Kenyan food : Our selection of favorites

On a trip to Kenya, you will enjoy a great variety of dishes, which reflects the country’s history of British colonization and its long relationship with foreign settlers, as well as its own ethnic diversity. Read more for a selection of the best Kenyan food to try out during your journey.

1. Staple Kenyan food : rice, ugali & chapati

The local staple foods in Kenya are rice and ugali, which is a thick paste made of cornmeal and water. Sometimes, you will even come across chapatis (flat bread), which were brought to Kenya by Indians during the British colonization. Rice, ugali and chapatis accompany most Kenyan food such as vegetable and meat dishes, curries and stews.

2. Matoke (plantain banana Stew)

Stews are very popular in Kenya. Matoke is one that is made with plantain (cooking bananas), peanuts and vegetables. It is one of the main dishes of Western Kenya, and it is widely served in restaurants across the country. If you’ve never tried plantain bananas, they are delicious and also very healthy!

Kenyan food : plantain cooking bananas
Kenyan food : plantain cooking bananas“ – CC0 / Public Domain”

3. Maharagwe (kidney beans in coconut sauce)

If you like coconut you will absolutely love maharagwe. This spicy stew of kidney beans in a rich and creamy tomato, onion and coconut milk sauce is one of the most typical Kenyan food dishes. It is available in restaurants everywhere in Kenya but it has variations, so if it is the rich creamy coconut flavor you’re after, you should head for the coast. Maharagwe is also vegetarian, vegan and gluten free.

4. Wali wa nazi (coconut rice)

Wali wa nazi is actually very simple, but it will make plain rice taste very boring in comparison! Cooking the rice in coconut milk makes it super creamy, rich and tasty, and the lovely coconut flavor is preserved after adding spices. It is wonderful as an accompaniment to any fish, meat or vegetable stew.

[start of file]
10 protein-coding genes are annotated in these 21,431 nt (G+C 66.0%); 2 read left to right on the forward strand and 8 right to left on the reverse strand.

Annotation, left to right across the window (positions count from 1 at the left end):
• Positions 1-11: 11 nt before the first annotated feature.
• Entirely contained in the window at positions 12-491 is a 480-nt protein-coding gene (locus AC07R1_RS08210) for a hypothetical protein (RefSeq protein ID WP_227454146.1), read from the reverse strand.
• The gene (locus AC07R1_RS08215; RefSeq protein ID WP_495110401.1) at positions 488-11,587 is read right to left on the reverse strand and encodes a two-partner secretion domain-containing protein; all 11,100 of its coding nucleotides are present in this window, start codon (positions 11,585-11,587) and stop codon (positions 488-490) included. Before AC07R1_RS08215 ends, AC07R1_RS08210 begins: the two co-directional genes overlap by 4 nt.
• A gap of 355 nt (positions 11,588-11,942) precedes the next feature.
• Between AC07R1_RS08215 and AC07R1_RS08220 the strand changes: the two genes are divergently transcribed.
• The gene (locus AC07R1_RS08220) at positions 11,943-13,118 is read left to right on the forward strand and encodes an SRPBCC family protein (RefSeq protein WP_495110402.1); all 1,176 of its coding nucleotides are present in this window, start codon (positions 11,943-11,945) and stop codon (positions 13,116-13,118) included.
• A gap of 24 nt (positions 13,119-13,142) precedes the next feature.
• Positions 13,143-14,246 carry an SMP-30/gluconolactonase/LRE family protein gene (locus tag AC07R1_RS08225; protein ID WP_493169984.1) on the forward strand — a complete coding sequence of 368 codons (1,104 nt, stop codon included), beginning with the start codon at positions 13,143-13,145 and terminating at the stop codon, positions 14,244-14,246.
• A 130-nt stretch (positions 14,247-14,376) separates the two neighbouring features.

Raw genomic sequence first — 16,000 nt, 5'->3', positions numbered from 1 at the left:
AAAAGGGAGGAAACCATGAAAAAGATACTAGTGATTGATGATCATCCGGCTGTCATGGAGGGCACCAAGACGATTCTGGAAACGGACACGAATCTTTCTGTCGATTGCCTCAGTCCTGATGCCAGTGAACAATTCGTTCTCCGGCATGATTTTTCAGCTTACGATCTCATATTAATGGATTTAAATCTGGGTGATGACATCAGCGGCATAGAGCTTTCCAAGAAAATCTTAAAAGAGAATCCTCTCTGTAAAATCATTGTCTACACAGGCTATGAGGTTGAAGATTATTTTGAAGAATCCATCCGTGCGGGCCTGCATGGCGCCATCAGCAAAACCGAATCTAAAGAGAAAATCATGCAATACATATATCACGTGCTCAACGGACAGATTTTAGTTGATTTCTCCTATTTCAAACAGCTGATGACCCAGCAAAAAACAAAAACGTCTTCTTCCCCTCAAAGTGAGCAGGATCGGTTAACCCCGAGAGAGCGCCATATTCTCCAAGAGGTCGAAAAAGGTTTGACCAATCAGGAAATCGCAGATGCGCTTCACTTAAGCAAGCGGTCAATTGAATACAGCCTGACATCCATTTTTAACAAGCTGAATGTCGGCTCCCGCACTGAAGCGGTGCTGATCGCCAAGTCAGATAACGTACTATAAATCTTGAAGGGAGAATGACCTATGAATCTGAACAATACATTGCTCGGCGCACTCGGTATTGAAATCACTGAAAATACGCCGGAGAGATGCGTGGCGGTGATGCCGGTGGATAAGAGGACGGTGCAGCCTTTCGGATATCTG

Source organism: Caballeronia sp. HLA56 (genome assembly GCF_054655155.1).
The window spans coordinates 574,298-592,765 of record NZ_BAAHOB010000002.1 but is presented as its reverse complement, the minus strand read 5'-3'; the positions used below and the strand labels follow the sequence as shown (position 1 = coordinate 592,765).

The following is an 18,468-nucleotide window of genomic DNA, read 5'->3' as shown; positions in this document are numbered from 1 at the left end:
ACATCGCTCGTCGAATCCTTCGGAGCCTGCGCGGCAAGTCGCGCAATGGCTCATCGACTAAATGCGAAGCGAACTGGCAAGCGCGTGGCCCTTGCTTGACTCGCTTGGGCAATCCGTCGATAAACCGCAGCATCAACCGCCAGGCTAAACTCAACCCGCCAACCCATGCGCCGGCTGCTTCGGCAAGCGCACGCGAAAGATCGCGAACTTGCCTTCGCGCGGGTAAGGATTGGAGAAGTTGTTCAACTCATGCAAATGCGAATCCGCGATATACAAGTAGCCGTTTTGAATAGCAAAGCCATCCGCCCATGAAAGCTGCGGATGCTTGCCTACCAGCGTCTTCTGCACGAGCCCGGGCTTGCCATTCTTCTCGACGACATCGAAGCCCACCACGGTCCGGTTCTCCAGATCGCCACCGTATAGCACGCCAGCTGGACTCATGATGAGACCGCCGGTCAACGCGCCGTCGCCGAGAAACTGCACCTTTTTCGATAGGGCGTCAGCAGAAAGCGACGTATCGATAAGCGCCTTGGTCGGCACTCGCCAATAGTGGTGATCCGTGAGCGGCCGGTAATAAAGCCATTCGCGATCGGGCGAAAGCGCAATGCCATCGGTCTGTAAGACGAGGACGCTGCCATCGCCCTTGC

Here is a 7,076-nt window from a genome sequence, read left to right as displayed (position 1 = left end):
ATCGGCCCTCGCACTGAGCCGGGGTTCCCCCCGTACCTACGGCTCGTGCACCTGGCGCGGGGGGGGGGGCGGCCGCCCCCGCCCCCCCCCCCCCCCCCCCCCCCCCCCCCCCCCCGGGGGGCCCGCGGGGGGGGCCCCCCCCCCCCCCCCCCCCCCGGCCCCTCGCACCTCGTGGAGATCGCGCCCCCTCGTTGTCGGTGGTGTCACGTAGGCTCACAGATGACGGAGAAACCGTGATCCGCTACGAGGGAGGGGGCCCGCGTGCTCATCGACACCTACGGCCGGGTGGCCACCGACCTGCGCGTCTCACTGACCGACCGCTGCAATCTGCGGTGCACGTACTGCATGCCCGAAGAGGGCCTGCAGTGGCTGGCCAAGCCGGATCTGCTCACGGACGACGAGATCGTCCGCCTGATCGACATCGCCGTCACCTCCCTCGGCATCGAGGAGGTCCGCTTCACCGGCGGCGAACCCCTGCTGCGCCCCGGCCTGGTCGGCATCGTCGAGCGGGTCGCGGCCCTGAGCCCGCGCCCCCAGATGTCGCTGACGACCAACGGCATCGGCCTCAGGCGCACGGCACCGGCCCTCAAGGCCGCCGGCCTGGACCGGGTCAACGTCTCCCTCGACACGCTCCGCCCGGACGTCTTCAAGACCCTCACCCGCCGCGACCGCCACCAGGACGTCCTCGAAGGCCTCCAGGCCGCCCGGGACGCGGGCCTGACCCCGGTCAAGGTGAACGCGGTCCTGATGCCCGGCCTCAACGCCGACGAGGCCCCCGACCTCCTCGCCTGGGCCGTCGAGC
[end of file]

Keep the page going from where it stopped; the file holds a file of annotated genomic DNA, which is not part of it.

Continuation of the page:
5. Kenyan pilau (spiced rice)

Plain rice is ordinarily served in Kenya as an accompaniment, but on special occasions such as festivals and wedding, it is fried with small slices of fresh tomato and onions as well as various fragrant and colorful spices such as cumin, cardamom, cinnamon, cloves, or even saffron. Pilau is more popular on the Kenyan coast where the food has been influenced by the presence of Arabs and Indians.

6. Ugali na Sukuma Wiki

This is probably the most common dish of Kenya. Sukuma wiki is a green leafy vegetable commonly mistaken for kale. “Sukuma wiki” actually means “stretch the week” in Swahili, referring to the affordability and availability of this vegetable, which grows everywhere and anywhere in the country. So when other more pricey ingredients are scarce, sukuma wiki allow local people to “stretch the week”. Fried with sweet red onions, tomatoes and seasoning, it is consumed with the aforementioned staple food ugali.

7. Mandazi, Kenyan doughnuts

Also known as Swahili buns, you will find mandazis in most small restaurants (which Kenyans call “hotelis”) and streets of Kenya. They are often flavored with shredded coconut and ground almonds and/or spiced-up with cinnamon or ginger, and topped with icing sugar. These fried doughnuts taste great with coffee or chai (the Swahili word for tea), or you can eat warm for breakfast or as a snack.

8. Burgers

Well, admittedly burgers don’t sound very Kenyan, but the way they make them is definitely Kenyan and worth a try. Deep fried or grilled meat, double cheese for vegetarians, hot spicy sauces and masala fries… You won’t want to be counting calories if you want to enjoy them. And in visiting Nairobi, you absolutely must go to the Burger Hut to try the best burger in the country.

9. Kenyan street food : try mutura

Street food is quite popular among Kenyan food, especially in urban areas. In Nairobi, you mostly find them in modest areas which are called “estates”. Near local pubs or butchers’ shop you will commonly find mutura, a Kenyan sausage made of meat, spices and sometimes even blood. They are best seasoned with kachumbari (salsa) and served along with bone soup, and they taste great with beer!